"Target audiences include physicians, psychologists, allied health professionals, social workers, and other providers that may encounter individuals affected by FASD. It is ideally used as a supplement for in-person training by experts in the fields of dysmorphology, epidemiology, and neuropsychology."
Olson, Heather Carmichael, et al. Responding to the Challenge of Early Intervention for Fetal Alcohol Spectrum Disorders. Infants & Young Children.2007;20(2):172–189
Olson, Heather Carmichael and Montague, Rachel A. Prenatal Alcohol Use and FASD:Diagnosis, Assessment and New Directions in Research and Multimodal Treatment. An Innovative Look at Early Intervention for Children Affected by Prenatal Alcohol Exposure. 2011 Chapter 4:64-107
Wozniak, Jeffrey, et al. Diagnosis, Epidemiology, Assessment, Pathophysiology, and Management of Fetal Alcohol Spectrum Disorders. Lancet Neurol. 2019 Aug;18(8):760-770
Families Moving Forward
Families Moving Forward (FMF) "...is based on the idea that children with FASD have brain-based difficulties - neurological impairments - that are the underlying cause of many learning and behavioral problems. Caregivers learn Positive Behavior Support, Motivational Interviewing, and other evidence-based techniques. 'Reframing' and 'accommodations' help them change their own attitudes and how they manage the child, which leads to improvements in the child's behavior. Remote Training is available for mental health professionals and agencies."
Petrenko, Christie L.M., PhD, Positive Behavioral Interventions and Family Support for Fetal Alcohol Spectrum Disorders. Curr Dev Disord Rep. 2015 Sep;2(3):199–209
Petrenko, Christie, L.M. PhD, et al. Prevention of Secondary Conditions in Fetal Alcohol Spectrum Disorders: Identification of Systems-Level Barriers. Matern Child Health J. 2014 Aug;18(6):1496–1505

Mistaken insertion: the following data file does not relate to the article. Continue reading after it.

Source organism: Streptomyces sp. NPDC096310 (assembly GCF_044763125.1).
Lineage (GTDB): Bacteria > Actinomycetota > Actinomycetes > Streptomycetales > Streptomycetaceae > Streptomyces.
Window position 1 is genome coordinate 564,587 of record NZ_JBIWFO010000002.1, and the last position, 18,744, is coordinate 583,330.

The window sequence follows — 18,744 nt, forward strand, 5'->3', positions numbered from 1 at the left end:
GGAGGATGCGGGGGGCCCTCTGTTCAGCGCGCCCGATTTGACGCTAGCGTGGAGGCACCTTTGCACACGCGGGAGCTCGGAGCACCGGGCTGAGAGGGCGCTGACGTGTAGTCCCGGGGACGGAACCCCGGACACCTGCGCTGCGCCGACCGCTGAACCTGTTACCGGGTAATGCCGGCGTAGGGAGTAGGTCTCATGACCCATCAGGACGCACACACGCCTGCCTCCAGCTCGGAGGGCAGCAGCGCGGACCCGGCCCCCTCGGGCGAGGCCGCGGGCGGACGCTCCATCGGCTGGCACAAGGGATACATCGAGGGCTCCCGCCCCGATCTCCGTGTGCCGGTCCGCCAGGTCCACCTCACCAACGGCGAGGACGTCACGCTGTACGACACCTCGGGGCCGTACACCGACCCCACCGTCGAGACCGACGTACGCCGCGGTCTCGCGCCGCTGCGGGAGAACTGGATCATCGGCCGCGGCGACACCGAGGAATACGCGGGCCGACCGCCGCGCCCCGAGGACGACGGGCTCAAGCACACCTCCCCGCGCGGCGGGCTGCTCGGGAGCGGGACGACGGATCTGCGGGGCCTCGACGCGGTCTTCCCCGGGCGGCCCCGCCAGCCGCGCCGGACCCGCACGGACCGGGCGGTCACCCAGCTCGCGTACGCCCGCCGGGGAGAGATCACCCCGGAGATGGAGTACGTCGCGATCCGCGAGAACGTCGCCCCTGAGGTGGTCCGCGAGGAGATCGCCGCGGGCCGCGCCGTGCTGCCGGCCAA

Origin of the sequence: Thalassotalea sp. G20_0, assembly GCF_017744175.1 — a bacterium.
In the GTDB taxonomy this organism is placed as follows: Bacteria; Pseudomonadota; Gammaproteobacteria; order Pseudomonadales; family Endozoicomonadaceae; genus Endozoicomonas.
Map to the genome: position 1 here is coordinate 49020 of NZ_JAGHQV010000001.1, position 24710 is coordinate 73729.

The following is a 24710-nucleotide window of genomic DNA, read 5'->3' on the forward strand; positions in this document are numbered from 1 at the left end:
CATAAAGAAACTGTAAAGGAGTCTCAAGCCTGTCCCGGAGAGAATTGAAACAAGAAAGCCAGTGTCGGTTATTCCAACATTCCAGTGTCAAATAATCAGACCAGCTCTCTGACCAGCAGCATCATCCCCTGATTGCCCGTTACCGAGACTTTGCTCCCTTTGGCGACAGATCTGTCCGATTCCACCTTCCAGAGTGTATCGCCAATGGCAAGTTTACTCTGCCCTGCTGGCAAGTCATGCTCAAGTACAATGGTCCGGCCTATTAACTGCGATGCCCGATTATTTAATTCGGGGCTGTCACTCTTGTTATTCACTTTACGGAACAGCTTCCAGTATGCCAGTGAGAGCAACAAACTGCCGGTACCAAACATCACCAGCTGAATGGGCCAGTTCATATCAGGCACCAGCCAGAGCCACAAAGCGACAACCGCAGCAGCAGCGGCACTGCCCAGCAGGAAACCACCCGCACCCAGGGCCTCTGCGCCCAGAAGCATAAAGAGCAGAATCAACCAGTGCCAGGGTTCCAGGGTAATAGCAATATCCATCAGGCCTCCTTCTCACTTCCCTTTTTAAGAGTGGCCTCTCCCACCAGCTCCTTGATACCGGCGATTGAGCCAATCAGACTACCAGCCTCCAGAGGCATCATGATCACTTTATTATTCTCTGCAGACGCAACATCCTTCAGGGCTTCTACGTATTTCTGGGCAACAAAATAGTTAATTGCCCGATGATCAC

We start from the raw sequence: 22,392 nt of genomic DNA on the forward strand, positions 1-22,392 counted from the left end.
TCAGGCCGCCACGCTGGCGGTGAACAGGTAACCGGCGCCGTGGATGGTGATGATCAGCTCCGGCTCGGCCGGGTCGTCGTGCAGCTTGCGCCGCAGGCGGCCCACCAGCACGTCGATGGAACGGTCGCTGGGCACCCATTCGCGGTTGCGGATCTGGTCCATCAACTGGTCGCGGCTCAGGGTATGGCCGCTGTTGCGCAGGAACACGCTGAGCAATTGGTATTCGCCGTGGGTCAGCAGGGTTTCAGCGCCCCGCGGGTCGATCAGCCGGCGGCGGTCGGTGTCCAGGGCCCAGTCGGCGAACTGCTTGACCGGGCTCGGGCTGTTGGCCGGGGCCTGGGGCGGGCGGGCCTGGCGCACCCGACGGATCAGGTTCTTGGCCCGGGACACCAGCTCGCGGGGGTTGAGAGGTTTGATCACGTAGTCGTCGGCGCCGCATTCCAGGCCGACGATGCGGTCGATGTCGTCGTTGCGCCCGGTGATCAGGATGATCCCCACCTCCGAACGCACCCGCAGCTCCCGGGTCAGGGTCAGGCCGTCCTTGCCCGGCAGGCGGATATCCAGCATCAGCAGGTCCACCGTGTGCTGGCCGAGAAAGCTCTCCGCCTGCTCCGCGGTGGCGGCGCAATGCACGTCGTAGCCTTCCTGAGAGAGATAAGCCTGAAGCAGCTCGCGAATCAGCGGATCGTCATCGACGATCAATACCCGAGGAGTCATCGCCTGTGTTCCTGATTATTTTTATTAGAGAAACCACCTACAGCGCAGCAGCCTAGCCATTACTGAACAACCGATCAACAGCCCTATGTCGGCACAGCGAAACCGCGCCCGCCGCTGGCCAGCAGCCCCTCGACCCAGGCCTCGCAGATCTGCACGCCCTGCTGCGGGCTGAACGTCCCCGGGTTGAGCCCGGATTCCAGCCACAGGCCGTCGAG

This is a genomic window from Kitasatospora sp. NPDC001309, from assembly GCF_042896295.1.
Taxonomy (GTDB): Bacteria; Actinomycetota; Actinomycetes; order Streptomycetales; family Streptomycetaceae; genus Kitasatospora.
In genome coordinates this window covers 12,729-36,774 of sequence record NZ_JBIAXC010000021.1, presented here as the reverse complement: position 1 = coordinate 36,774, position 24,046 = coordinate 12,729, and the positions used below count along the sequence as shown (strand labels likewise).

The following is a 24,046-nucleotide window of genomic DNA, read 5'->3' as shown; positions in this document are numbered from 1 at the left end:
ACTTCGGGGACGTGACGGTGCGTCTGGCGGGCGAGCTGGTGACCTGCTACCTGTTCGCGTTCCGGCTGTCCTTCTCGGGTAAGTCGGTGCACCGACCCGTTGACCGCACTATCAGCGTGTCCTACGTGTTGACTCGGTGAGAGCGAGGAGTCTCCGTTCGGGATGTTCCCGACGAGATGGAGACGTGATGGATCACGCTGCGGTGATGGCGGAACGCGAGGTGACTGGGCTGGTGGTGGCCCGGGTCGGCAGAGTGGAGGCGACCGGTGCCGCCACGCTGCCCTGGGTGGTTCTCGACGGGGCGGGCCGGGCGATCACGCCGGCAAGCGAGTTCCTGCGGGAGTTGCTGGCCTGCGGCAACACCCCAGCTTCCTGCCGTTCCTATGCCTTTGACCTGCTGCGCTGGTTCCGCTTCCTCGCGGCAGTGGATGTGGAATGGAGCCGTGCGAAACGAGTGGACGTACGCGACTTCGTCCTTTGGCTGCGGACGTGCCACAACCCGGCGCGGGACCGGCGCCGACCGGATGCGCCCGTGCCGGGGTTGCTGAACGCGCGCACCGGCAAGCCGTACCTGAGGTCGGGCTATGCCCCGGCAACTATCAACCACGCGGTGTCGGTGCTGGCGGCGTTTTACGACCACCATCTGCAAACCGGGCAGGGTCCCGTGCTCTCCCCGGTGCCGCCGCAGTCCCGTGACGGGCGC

Petrenko, Christine L.M. PhD, et al. The Association Between Parental Attributions of Misbehavior and Parenting Practices in Caregivers Raising Children with Prenatal alcohol exposure: A Mixed-methods Study.Res Dev Disabil. 2016 Dec;59:255-267
For Families/Caregivers and Individuals - adults and children - with FASD
The Neurobehavioral Model text: Trying Differently, Rather Than Harder Third Edition. Diane Malbin, MSW. An excellent primer on understanding the brain injury of FASD and how to understand and support a person with FASD in order to meet their fullest potential.
The National FASD Collaborative Project was created in late 2020 from a discussion within the NOFAS Affiliate Network, when a need was identified to increase effective supports and evidence-based training at a national level related to FASD. FASD organizations from around the U.S. joined forces under the notion that if we each "give a little," we can create more dynamic FASD systems of care nationally.
The first initiative of the Collaborative Project was the creation of a national support group calendar. The National FASD Collaborative Project is now offering 17 online FASD support groups to caregivers, birthmothers, and self-advocates nationally! These support groups are run by a range of leading organizations and experts in the field of FASD.